Also beware that this is only the known behavior of the Microsoft serial port driver. The SerialPort class uses the WaitCommEvent API function, it is up to the driver to implement this. Especially the plethora of USB drivers that emulate a serial port to make it easy to interface to a custom device are not created equal.

  • Ok. So to track arrival of fresh data, I must do so by other means instead of relying on the event being triggered to indicate fresh data? – Shamim Hafiz May 16 '10 at 19:31
  • Erm, no, it fires when there are new bytes available to read. Fresh ones. They only turn stale when you don't read. – Hans Passant May 16 '10 at 19:38
  • But does this not contradict your earlier answer? Perhaps I am misunderstanding.. What do you imply by "turn stale"? – Shamim Hafiz May 16 '10 at 20:14
  • I don't think so. To remove all confusion, you always read the number of BytesToRead in the event, there's no point in reading less. Which means that when the event fires again, you get fresh bytes. – Hans Passant May 16 '10 at 21:00
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    @dbasnett: come on man, if you know the proper answer it behooves you to post it. Your "this answer is from another high rate answer, must thus be wrong" analysis" is leaky, nowhere was it stated that the event fires when there's no data. Don't be a downvoting luzer, post. – Hans Passant May 17 '10 at 23:47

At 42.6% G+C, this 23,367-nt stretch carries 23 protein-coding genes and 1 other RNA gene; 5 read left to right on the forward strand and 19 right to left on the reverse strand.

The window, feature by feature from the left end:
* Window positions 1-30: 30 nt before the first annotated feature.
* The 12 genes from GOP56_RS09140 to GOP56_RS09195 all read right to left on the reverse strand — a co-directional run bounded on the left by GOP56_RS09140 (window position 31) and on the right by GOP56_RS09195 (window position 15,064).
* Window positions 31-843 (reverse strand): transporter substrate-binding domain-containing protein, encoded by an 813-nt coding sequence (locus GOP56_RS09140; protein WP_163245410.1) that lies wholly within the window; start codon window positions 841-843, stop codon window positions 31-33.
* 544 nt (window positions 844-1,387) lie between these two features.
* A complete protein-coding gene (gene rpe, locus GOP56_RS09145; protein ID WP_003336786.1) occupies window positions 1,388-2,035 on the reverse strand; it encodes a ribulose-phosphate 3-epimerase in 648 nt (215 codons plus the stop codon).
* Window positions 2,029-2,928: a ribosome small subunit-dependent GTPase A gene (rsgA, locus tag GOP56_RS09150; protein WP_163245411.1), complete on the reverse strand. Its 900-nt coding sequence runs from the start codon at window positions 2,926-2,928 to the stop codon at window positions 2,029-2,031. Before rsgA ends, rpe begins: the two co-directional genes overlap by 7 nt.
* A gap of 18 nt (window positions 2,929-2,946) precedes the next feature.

0

I think this proves my point, sorry for the VB Code.

Private Sub Button1_Click(ByVal sender As System.Object, _
                          ByVal e As System.EventArgs) _
                          Handles Button1.Click
    'set up the com port for a test
    SerialPort1.PortName = "COM5" 'attached to breakout box with loopback
    SerialPort1.BaudRate = 115200 'some speed
    SerialPort1.Encoding = System.Text.Encoding.GetEncoding("windows-1252")
    Dim b() As Byte = New Byte() {42, 16, 20, 254, 255, 128} 'test data

    ctrcv = 0 'counter
    SerialPort1.Open() 'open the port
    Debug.WriteLine(DateTime.Now.ToString("HH:mm:ss.ffff")) 'show time
    SerialPort1.Write(b, 0, b.Length) 'write the test data

    'give the DataReceived event handler chances to fire
    Threading.Thread.Sleep(30000)

    'show the last time it fired and how many times
    Debug.WriteLine(lastRCV.ToString("HH:mm:ss.ffff") & " " & ctrcv)
    'show how many are available to read
    Debug.WriteLine(DateTime.Now.ToString("HH:mm:ss.ffff") & " " & SerialPort1.BytesToRead)
    Array.Clear(b, 0, b.Length)
    SerialPort1.Read(b, 0, SerialPort1.BytesToRead) 'read them

    SerialPort1.Close() 'close the port
    Stop
End Sub
Dim ctrcv As Integer = 0, lastRCV As DateTime
Private Sub SerialPort1_DataReceived(ByVal sender As System.Object, _
                                     ByVal e As System.IO.Ports.SerialDataReceivedEventArgs) _
                                     Handles SerialPort1.DataReceived
    ctrcv += 1
    lastRCV = DateTime.Now
End Sub

Debug output

 09:34:11.3241 <- when the test started
 09:34:11.3642 3 <- the last data received event!, and how many events
 09:34:41.3718 6 <- when the test ended